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Happy Days at Hackney....By Jon Potter

Different generations rarely share the same tastes. That certainly applies to my father and I. He likes the Tremeloes and Felicity Kendall, I prefer Oasis and Cameron Diaz. We rarely agree on Speedway either.

For many years we were both regulars at Hackney's Waterden Road stadium. I paid my first visit in the early eighties and quite enjoyed my Friday nights watching the bikes go round. My dad was much more enthusiastic and could remember every detail, of every meeting, since the Sixties, or so it seemed. Who cared how many passes Bengt Jansson had made in the London Cup? I certainly didn't.

Things continued like this until the end of the 1983 season. He the loyal Hawks' fan, me little more than a casual observer. Events that winter changed this completely. Hackney Hawks closed down and in their place we had the Hackney Kestrels. They were in effect the old Crayford side and the team lined up in the National League. My dad wasn't impressed at all, he enjoyed watching 'his' side take on the World's best. The prospect of watching "juniors" race against "mobs like Berwick" held little attraction for the old fella.

I found the reality to be totally different. The bald head of Bo Petersen was gone and we now had the bleached locks of Andy Galvin. Galvin became a hero to many with his enthusiastic racing, his playboy looks also proving a big hit with the ladies. Paul Whittaker was another favourite of mine. He was only sixteen years old in that first season and I was sure he would one day be World Champion. It was a strange kind of hero-worship as he was only a couple of years older than me. I certainly found it easier to relate to this young side than the one it had replaced.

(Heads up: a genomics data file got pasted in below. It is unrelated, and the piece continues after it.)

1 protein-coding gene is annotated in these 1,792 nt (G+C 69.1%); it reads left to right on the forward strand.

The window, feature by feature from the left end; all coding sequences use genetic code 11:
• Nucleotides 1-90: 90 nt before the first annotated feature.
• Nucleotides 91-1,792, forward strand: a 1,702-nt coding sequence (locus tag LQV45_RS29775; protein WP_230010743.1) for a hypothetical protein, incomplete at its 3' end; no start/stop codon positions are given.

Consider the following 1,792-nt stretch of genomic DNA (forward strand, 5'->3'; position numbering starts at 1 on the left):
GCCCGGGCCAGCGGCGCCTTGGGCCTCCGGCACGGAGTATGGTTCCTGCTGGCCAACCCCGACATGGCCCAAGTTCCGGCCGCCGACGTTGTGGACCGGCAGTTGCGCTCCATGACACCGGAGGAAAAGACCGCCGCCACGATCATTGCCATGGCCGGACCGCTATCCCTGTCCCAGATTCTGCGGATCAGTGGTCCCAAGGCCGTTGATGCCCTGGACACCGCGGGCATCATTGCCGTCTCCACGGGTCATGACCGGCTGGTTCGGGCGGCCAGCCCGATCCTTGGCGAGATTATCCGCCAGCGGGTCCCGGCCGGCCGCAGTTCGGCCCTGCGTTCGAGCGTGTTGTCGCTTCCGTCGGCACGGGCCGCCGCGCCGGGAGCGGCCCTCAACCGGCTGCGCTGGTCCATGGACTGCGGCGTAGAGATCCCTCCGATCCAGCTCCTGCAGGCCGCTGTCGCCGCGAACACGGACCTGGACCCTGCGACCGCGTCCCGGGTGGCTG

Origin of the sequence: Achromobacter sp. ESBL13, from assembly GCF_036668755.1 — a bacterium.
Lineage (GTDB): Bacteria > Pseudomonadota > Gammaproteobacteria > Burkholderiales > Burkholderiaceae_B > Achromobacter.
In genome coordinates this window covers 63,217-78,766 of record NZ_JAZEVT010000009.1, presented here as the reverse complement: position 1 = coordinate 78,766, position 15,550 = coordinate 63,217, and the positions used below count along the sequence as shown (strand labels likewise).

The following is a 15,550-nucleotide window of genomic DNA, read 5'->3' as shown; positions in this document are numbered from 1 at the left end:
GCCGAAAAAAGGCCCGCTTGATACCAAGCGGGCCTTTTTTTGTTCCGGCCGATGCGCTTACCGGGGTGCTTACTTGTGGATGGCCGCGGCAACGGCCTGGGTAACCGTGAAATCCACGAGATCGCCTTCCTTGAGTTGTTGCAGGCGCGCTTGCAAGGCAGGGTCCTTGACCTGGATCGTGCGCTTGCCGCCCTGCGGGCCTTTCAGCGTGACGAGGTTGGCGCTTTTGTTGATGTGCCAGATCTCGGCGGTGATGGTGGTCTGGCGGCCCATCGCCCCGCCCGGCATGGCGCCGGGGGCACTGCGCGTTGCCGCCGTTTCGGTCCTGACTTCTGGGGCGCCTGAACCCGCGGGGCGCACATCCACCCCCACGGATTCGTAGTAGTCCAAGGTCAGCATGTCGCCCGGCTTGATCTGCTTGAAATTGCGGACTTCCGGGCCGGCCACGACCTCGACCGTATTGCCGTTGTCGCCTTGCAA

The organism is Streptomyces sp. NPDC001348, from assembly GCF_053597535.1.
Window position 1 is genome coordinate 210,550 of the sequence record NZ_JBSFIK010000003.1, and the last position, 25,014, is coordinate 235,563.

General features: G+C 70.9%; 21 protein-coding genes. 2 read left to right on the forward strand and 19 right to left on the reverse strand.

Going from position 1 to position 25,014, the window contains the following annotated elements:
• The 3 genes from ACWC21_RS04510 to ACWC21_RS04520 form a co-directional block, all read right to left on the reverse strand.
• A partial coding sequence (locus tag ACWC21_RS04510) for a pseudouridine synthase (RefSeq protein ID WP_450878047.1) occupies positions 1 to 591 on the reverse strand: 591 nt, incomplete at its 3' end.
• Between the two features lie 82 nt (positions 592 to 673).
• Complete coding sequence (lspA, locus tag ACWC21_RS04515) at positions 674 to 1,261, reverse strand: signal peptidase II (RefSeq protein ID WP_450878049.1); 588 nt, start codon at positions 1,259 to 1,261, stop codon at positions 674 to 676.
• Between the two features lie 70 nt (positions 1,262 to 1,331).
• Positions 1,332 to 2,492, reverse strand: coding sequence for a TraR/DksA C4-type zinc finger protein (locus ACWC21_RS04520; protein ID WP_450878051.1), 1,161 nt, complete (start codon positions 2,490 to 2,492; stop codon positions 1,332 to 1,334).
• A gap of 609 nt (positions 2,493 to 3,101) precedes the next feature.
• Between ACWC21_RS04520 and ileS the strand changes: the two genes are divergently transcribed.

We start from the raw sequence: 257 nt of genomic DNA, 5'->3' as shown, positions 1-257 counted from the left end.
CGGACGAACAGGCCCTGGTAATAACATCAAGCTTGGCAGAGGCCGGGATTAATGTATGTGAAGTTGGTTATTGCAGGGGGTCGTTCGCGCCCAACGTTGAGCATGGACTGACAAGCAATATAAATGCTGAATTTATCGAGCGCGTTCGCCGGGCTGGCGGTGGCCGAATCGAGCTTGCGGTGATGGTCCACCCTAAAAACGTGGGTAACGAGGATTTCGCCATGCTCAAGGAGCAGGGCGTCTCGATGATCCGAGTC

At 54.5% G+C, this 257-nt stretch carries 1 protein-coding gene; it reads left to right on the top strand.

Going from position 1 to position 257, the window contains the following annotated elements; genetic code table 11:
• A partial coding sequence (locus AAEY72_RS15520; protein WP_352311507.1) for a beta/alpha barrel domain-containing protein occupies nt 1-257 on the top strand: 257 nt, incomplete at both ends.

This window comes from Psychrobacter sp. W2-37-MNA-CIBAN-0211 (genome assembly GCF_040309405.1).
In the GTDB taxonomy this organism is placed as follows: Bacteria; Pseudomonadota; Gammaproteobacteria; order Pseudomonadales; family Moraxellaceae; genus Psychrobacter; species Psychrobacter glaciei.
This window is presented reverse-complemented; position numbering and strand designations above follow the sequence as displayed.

The rest of the side, wearing matches leathers, wasn't bad either. Trevor Banks was the efficient points gatherer, Alan Mogridge the entertainer and Barry Thomas combined both attributes. 'Thommo' was a great rider who really excelled on tight circuits. By then he was past his best but remained an excellent National League rider. His links with the 'old' Hackney made it easier for most of the Hackney fans to accept the team. My dad remained unconvinced, despite attending every week, and continually found fault where none really existed.

We got a major boost for the 1986 season when Malcolm Simmons moved from team manager to team member. He was no spring chicken but he quickly established himself as the top man in the league. He and Galvin formed a strong spearhead but the rest of the side wasn't strong enough to challenge for the title.

The club moved back into the British League for the 1987 season. My father immediately lobbied the promotion to snap up Bo Petersen and I was now scared of losing 'my' team. Thankfully my worst fears weren't realised and the changes were more evolutionary than revolutionary. Simmons and Galvin were retained and we signed Simon Wigg. Simon was cut from the same cloth as Galvin, a showman that could also do the business on the track. He was an excellent number one but the team lacked a genuine second heatleader. One bright spot in a poor season was the discovery of a 16 year old called Mark Loram. I was sure he would one day be World Champion, although I wasn't sure if he'd beat Paul Whittaker to the title.